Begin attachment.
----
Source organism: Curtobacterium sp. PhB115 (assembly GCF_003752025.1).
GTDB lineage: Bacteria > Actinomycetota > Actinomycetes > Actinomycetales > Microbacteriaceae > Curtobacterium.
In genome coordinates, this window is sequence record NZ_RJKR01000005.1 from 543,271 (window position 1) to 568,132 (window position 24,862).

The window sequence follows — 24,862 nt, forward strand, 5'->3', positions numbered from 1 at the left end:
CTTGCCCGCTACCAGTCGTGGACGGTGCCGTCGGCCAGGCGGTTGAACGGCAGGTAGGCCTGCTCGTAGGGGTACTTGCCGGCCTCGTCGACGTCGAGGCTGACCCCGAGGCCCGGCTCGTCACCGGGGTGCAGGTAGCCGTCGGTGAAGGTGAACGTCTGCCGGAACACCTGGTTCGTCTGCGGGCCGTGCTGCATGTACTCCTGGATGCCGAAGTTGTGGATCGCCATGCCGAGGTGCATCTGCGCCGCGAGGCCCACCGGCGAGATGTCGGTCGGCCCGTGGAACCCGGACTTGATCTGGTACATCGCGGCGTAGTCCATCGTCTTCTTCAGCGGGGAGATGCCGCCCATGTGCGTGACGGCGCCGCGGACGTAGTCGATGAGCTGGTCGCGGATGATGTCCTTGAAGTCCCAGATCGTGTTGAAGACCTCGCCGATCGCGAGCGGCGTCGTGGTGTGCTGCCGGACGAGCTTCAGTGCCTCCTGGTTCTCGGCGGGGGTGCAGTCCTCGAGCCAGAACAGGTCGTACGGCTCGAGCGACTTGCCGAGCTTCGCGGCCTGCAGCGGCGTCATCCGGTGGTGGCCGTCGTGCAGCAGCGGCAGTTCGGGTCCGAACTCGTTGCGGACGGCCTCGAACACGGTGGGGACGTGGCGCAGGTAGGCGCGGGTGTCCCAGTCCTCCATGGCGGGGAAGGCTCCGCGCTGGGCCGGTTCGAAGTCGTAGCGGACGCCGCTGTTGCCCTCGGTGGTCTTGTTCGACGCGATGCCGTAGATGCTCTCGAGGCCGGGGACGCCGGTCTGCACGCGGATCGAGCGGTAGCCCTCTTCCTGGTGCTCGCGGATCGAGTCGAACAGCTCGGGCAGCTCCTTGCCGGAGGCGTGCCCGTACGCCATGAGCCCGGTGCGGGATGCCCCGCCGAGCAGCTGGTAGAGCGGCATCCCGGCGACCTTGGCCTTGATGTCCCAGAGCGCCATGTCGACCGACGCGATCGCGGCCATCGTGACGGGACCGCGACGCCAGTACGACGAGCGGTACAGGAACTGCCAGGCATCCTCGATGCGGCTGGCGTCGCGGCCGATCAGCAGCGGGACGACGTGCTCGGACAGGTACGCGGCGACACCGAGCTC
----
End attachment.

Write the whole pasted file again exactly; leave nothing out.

Source organism: Curtobacterium sp. PhB115 (assembly GCF_003752025.1).
GTDB lineage: Bacteria > Actinomycetota > Actinomycetes > Actinomycetales > Microbacteriaceae > Curtobacterium.
In genome coordinates, this window is sequence record NZ_RJKR01000005.1 from 543,271 (window position 1) to 568,132 (window position 24,862).

The window sequence follows — 24,862 nt, forward strand, 5'->3', positions numbered from 1 at the left end:
CTTGCCCGCTACCAGTCGTGGACGGTGCCGTCGGCCAGGCGGTTGAACGGCAGGTAGGCCTGCTCGTAGGGGTACTTGCCGGCCTCGTCGACGTCGAGGCTGACCCCGAGGCCCGGCTCGTCACCGGGGTGCAGGTAGCCGTCGGTGAAGGTGAACGTCTGCCGGAACACCTGGTTCGTCTGCGGGCCGTGCTGCATGTACTCCTGGATGCCGAAGTTGTGGATCGCCATGCCGAGGTGCATCTGCGCCGCGAGGCCCACCGGCGAGATGTCGGTCGGCCCGTGGAACCCGGACTTGATCTGGTACATCGCGGCGTAGTCCATCGTCTTCTTCAGCGGGGAGATGCCGCCCATGTGCGTGACGGCGCCGCGGACGTAGTCGATGAGCTGGTCGCGGATGATGTCCTTGAAGTCCCAGATCGTGTTGAAGACCTCGCCGATCGCGAGCGGCGTCGTGGTGTGCTGCCGGACGAGCTTCAGTGCCTCCTGGTTCTCGGCGGGGGTGCAGTCCTCGAGCCAGAACAGGTCGTACGGCTCGAGCGACTTGCCGAGCTTCGCGGCCTGCAGCGGCGTCATCCGGTGGTGGCCGTCGTGCAGCAGCGGCAGTTCGGGTCCGAACTCGTTGCGGACGGCCTCGAACACGGTGGGGACGTGGCGCAGGTAGGCGCGGGTGTCCCAGTCCTCCATGGCGGGGAAGGCTCCGCGCTGGGCCGGTTCGAAGTCGTAGCGGACGCCGCTGTTGCCCTCGGTGGTCTTGTTCGACGCGATGCCGTAGATGCTCTCGAGGCCGGGGACGCCGGTCTGCACGCGGATCGAGCGGTAGCCCTCTTCCTGGTGCTCGCGGATCGAGTCGAACAGCTCGGGCAGCTCCTTGCCGGAGGCGTGCCCGTACGCCATGAGCCCGGTGCGGGATGCCCCGCCGAGCAGCTGGTAGAGCGGCATCCCGGCGACCTTGGCCTTGATGTCCCAGAGCGCCATGTCGACCGACGCGATCGCGGCCATCGTGACGGGACCGCGACGCCAGTACGACGAGCGGTACAGGAACTGCCAGGCATCCTCGATGCGGCTGGCGTCGCGGCCGATCAGCAGCGGGACGACGTGCTCGGACAGGTACGCGGCGACACCGAGCTC